Freeman, who had regrettably passed away several days prior.

It was only a few days earlier that I was immersed in deep conversation with Mel about the intricate topic of life and death. My conversation with him at his mothers wake was one of assurance that even in this tragedy… that even after losing the rock and the foundation of his very existence, that the only way to make his mother proud would be to live a fruitful life himself, a meaningful life… a life of purpose.

I was basically asking him not to give up on life…

Can you imagine the tens of thousands of conversations like this that took place in the days after 9-/11?


Can you imagine how many difficult memories still plague those who lost loved ones so many years ago, seemingly as if it were only just yesterday?

In my eyes… the worst part about loss, is the loss of the dreams that one realizes will never come to fruition with the person no longer her to live out those imaginings.

On the morning of 9/11, I don’t believe I could’ve been sitting in a safer environment as the towers were burning, preparing to collapse, because I was sitting in a church in Norfolk, Virginia...

And although it was a funeral… it was far from solemn.

Even being in my 30’s, I was just being exposed to new experiences, new cultures and religions.

And here I was learning that an African American funeral is a celebration of life, complete with angelic singing from the choir, dancing in the isles and praying out in joy that this life was somehow a blessing to all who knew Mrs. Freeman.

They truly do celebrate life…


It was a far cry from the incense smoke and dark hymns of the many Catholic funerals I’d become accustomed to in the early years of my life…

I lost a lot of water weight that morning, tasting my own salted tears flowing down my face, as if my face were a leaky faucet that simply couldn’t be plugged…

I was crying out in heartbreak for my good friend’s mother… crying out for all those I’d lost along my own journey through life and crying out in pain due to the atrocities taking place in my native New York on that historically tragic day… while I was sitting in a comatose state in God’s house.

And I never really stopped crying… Even as the years on the calendar continued to change, the pain of that day never really leaves ones soul… Does it?

Several months after 9/11, in November I flew to Seattle on business. As with many of my past career-related travels, I was alone, yet wanting to experience my surroundings… places I never could’ve imagined visiting when I was a corner kid back in the Bronx… So I headed out…


On this night, I was on the observation deck of the Seattle Space Needle enjoying the breathtaking scenery of a lovely city lit up illuminating its own magical beauty.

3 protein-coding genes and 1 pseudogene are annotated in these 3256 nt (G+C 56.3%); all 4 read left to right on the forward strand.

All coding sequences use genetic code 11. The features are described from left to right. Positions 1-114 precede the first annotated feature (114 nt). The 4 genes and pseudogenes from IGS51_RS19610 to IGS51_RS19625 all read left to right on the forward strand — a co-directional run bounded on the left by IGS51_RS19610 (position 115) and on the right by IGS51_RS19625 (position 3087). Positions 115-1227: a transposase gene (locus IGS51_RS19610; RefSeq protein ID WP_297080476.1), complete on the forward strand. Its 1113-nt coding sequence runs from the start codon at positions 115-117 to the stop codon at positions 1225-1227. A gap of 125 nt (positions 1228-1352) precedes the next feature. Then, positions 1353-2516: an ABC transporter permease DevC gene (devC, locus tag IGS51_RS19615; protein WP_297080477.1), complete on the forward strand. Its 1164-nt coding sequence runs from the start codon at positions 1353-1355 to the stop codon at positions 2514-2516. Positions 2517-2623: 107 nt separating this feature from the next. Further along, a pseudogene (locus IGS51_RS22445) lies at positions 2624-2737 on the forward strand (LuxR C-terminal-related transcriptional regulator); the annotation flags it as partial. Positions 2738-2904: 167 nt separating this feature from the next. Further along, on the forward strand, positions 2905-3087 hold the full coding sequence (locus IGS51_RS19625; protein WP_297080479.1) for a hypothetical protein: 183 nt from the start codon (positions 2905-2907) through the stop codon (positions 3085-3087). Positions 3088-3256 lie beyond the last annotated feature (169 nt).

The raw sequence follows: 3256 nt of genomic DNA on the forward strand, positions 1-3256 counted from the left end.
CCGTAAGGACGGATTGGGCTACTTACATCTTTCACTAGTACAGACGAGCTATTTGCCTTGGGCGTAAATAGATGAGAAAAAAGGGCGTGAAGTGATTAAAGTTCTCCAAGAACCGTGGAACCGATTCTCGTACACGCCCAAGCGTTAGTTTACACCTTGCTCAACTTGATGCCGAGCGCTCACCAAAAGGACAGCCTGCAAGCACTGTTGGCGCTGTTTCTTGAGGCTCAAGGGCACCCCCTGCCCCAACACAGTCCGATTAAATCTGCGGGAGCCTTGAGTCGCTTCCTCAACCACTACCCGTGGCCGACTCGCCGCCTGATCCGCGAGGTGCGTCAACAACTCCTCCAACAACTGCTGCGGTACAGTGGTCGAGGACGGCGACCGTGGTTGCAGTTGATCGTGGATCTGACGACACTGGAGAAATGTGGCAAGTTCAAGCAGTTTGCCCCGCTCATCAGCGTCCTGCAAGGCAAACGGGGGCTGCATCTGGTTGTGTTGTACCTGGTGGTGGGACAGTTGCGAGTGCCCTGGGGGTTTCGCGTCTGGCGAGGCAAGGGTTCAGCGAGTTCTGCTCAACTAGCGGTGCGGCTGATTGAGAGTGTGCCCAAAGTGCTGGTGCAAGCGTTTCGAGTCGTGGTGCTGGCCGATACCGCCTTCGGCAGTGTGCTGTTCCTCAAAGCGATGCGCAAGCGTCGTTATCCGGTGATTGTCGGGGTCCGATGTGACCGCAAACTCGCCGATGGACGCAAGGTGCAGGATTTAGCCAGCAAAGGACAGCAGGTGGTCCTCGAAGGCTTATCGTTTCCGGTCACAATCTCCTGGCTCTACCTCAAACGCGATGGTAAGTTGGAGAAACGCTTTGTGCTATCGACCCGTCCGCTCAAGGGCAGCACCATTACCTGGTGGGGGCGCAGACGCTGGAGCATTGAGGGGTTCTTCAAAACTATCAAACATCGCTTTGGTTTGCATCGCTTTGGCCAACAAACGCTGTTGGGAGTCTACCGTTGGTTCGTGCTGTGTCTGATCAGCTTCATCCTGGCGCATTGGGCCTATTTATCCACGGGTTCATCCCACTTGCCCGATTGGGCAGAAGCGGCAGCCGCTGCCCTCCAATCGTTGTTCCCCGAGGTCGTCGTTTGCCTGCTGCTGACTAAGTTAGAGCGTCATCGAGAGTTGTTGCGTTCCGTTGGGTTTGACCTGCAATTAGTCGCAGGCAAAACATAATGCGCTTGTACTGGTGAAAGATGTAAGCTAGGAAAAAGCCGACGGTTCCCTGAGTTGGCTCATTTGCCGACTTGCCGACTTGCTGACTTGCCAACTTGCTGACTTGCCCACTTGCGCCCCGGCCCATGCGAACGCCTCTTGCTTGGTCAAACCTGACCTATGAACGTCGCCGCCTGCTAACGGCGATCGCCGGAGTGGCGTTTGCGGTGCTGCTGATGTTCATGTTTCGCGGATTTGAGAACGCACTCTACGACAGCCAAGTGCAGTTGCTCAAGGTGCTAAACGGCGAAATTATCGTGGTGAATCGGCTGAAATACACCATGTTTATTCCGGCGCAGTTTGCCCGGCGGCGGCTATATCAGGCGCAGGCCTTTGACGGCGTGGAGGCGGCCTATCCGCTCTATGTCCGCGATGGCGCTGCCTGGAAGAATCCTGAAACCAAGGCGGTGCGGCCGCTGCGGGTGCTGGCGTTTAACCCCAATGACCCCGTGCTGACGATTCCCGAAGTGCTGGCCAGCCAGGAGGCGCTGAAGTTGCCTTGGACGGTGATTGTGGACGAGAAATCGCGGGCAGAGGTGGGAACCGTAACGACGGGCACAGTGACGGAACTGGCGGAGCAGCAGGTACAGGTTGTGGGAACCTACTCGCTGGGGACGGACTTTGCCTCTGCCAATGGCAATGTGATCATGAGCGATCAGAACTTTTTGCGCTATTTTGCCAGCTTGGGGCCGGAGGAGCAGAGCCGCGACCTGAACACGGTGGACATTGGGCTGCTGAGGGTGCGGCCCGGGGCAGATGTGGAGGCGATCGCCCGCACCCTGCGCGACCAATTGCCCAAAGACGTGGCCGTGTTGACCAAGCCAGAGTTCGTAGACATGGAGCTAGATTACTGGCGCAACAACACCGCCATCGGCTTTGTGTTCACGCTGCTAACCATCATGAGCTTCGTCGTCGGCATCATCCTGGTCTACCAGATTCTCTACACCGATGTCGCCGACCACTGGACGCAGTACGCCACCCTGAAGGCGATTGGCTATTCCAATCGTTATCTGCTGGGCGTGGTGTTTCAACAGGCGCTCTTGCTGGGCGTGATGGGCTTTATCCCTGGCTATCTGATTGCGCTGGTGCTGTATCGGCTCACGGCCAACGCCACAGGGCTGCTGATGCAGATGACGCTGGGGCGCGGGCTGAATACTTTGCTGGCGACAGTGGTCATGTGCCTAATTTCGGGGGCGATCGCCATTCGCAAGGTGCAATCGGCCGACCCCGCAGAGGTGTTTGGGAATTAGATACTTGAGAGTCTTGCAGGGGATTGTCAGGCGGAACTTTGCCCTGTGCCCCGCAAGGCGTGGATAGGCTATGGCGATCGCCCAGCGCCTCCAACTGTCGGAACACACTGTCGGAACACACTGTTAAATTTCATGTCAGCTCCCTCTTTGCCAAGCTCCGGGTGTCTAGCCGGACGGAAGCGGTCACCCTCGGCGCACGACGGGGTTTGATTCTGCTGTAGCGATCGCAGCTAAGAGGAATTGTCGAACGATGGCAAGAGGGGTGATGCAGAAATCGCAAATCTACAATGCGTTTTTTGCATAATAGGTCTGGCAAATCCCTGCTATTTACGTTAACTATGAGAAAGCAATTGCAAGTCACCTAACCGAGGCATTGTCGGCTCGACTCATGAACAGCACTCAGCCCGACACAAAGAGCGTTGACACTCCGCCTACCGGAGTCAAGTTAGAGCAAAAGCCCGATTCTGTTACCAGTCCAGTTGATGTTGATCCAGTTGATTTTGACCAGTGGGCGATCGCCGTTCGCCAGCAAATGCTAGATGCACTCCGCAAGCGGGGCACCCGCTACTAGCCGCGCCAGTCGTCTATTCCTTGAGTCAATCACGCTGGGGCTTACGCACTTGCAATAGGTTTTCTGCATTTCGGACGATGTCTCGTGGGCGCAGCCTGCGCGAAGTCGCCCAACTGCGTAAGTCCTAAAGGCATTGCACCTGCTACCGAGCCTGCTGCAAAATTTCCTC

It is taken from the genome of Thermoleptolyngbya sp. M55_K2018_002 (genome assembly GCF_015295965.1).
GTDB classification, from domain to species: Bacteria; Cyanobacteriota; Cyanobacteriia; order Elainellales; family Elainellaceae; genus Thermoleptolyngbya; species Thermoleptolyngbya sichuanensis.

And while there was no comparison to the beauty of New York City from the observation deck of the World Trade Center, it gave me peace to be sixty stories up enjoying a beautiful night sky…

Until that sense of peace was shattered by my own intolerance…


I turned to observe six Muslim men, dressed in full traditional garb speaking in a native tongue
I had no hopes of deciphering…

My deepest levels of ignorance and intolerance reared themselves to me that night, as I began to wonder if these men were there plotting to blow up the Space Needle… or even worse, preparing to blow it up at that very moment…

As I looked down from sixty stories above the earth, I immediately caught flashbacks of New Yorkers leaping to their own deaths on 9/11… I shook my head and grew disturbingly angry at the events of that day… I wanted to fight… But I didn’t even know who my enemy was.
I caught myself staring at these men as if they were the terrorists… though they were most likely just tourists themselves wanting to experience Seattle as I did…

I locked eyes with one of the men, who quickly turned away. I suppose they didn’t want to be in the habit of inviting confrontation around that very sensitive time.

I can only imagine the racism and hatred they must’ve felt, and still feel to this day when
Americans get angry and want to lash out at someone who looks like a terrorist.

Makes me think back to a time when the KKK would grab any Negro boy off the street and hang him on a tree simply for being the same skin color as someone they perceived as the enemy.

Reminds me of the Arizonians sitting on the border waiting to shoot any wetback they see
coming across “their” line, into “their country…”

And it definitely looks like the type of racism that is drummed up when intolerance and ignorance are mixed with anger causing a disastrous outcome, such as the stabbing of a Muslim cab driver, Ahmed H. Sharif, by a 21-year-old film student, Michael Enright just a few weeks back.